Is February or March the right time to spring-clean your garden?

When it comes to the garden spring-clean, there are benefits to holding your nerve and leaving the clean-up for a few weeks longer.

Is February or March the right time to spring-clean your garden?

In mild winters, it’s common to see signs of new life in your garden quite early in the year - the lawn might be growing, albeit slowly, buds are appearing on the ends of branches, and some particularly hardy plants might be showing leaf growth.

Aside from new growth however, there’s a good chance your garden is looking worse for wear, with dead leaves, soggy moss, fallen twigs and branches and rotting stems. It’s tempting to grab the shovel, the rake, the bristle brush - even the brush cutter.

However, there are benefits to holding your nerve and leaving the clear-up for a few weeks longer.

Benefits of delaying the tidy-up

1. Nourish your garden’s ecosystem

Despite the cold temperatures, the dead plant matter that’s making your garden look wild has been slowly rotting over the last few months.

As plant matter rots and is broken down into simple components like nitrogen, phosphates and magnesium. These nutrients are released into the soil that will help feed your plants throughout the year.

Leaving garden detritus to decay is a natural and cost-effective way to improve the quality of your borders and flowerbeds.

However, if you sprayed last year’s plants with any kind of pesticide or inorganic treatment, do clean them up now and dispose of them at your local tip rather than onto your compost heap.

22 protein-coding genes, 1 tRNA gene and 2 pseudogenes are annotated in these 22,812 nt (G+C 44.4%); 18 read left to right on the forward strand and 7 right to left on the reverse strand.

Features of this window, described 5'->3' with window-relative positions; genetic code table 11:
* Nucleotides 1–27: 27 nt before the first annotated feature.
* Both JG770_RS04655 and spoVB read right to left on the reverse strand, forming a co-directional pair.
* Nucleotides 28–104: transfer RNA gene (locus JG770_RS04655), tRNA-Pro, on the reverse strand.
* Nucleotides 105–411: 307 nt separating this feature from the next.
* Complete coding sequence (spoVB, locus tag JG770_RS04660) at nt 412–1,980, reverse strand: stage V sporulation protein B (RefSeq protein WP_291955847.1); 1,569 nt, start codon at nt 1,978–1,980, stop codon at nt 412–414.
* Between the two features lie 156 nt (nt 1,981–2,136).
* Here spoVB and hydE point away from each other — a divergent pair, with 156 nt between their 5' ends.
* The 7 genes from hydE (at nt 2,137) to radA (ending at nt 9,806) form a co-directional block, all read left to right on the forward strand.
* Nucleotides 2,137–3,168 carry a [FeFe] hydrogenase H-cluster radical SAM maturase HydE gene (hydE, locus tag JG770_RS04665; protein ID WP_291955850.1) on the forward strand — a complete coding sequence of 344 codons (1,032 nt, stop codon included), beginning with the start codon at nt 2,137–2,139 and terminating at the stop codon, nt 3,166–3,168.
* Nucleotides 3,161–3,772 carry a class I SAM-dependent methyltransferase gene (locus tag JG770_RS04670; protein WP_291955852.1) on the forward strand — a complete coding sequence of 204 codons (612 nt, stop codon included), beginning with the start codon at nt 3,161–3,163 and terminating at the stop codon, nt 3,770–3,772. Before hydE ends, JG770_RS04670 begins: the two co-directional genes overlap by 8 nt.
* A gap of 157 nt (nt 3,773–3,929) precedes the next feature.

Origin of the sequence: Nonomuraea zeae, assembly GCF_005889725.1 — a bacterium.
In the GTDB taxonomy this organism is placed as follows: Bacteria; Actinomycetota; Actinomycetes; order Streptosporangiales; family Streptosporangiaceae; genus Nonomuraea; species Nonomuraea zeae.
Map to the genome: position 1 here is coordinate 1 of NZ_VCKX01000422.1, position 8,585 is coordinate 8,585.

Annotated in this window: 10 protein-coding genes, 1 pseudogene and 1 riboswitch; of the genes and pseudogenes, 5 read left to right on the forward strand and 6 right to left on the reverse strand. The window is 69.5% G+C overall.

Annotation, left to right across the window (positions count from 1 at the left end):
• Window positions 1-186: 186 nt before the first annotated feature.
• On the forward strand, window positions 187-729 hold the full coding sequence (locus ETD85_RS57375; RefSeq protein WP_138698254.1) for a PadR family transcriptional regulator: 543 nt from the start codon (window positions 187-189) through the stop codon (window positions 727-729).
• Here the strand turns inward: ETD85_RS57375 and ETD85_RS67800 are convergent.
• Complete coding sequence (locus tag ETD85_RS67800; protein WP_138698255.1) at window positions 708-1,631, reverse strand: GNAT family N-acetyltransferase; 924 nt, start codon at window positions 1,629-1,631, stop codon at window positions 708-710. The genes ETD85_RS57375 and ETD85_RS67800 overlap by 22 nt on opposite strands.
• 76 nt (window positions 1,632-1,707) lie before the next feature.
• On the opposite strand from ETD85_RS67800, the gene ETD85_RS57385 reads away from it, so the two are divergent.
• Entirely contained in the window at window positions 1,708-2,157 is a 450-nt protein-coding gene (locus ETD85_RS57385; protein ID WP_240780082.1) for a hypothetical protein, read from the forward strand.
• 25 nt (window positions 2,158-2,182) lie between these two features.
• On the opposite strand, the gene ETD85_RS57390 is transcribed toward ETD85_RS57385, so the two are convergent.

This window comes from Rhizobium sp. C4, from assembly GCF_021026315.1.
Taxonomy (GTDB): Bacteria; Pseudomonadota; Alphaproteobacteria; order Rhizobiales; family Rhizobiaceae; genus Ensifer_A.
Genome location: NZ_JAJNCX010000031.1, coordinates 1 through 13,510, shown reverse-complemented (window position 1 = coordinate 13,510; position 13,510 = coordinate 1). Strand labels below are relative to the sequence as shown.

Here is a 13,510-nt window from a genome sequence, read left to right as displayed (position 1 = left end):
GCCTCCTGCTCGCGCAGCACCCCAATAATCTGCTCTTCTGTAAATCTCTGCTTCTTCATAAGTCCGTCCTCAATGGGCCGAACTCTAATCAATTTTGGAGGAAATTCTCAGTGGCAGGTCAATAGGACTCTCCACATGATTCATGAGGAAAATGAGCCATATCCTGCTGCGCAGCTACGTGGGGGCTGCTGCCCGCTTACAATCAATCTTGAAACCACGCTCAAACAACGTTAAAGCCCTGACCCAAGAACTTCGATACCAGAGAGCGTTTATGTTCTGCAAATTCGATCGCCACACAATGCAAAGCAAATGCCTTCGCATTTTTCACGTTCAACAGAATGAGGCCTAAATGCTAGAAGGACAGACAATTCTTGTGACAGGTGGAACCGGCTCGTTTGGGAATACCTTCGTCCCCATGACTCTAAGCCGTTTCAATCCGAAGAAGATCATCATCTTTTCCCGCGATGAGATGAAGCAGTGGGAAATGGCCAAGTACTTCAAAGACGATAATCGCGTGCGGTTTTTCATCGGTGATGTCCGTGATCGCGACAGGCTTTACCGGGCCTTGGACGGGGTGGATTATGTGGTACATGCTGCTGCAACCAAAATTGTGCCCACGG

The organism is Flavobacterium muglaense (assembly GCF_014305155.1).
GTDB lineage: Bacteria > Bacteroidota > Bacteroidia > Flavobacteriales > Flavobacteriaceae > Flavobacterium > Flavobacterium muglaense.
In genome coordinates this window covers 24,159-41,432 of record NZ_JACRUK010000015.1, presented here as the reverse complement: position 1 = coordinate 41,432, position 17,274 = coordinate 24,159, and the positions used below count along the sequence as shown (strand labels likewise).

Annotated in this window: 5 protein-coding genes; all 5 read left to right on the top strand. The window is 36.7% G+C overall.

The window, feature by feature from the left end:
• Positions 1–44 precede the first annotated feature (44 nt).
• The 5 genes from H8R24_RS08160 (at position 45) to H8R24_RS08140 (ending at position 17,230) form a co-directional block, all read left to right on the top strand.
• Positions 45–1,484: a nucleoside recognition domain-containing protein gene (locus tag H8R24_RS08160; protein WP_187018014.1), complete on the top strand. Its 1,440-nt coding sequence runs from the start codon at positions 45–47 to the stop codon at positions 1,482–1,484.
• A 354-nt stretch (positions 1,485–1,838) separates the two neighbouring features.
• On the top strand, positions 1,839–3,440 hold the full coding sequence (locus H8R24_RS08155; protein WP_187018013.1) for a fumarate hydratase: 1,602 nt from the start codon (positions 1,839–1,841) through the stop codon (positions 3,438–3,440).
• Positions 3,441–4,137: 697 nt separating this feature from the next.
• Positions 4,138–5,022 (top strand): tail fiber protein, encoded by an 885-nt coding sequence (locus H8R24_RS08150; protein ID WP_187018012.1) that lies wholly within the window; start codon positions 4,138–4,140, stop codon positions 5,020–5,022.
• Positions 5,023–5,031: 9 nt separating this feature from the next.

2. Protect and nurture wildlife

Dead matter is absolute gold for insects and other wildlife in your garden. Decomposition of plant matter is conducted mainly by organisms known as detrivores that also feed off it. Detrivores (also known as detritivores) include bacteria, plus insects like beetles, flies, woodlice, slugs, snails, millipedes, and earthworms.

While we might think of fungi and slime moulds as plants, they are also detrivores and help the decomposition process.

But, in short, allowing decomposition to occur in your garden supports a vast and complex ecosystem, feeding the organisms that improve the quality of our garden’s soil, that grows this year’s plants that decay and get broken down… the cycle of life.

Worryingly, more than 40% of insect species are declining and a third are endangered, and many other once-common animal and bird species are declining. Check out our article on eco-friendly lawn care, which goes into more detail.

When to start the clean-up?

Leave it for as long as you can, until the litter risks interfering with new growth. Depending on the weather, your clean-up could be in March or even April.

Cleaning up in February is risky because the weather could take an unexpected U-turn back into frost and even snow.

If the patio is a mess and you can’t bear it any longer, you could move leaf and other plant litter onto the flower beds, or even onto the compost heap. Bear in mind that some insects might have laid their eggs on the underside of leaves, so go gently.

Handy tools

Once you do feel it’s time to get going, you might want to start with hard areas like the patio and the driveway. A battery-powered bristle brush (a multi-tool attachment) is brilliant for these areas.

This bristle brush will effortlessly get rid of slippery green algae on thoroughfares, as well as ingrained dirt and moss where you don’t want it - all without the need for chemicals and, being battery-powered, without breaking a sweat.

If you’ve got a lot of dead undergrowth, a battery operated brush cutter is your new best friend. Our multi-tool brush cutter attachment has an efficient three-sided blade and a 30cm cutting width.

Our 38cm brush cutter is suitable for larger domestic gardens, and we also have a commercial range of combined line trimmers and brush cutters with interchangeable heads.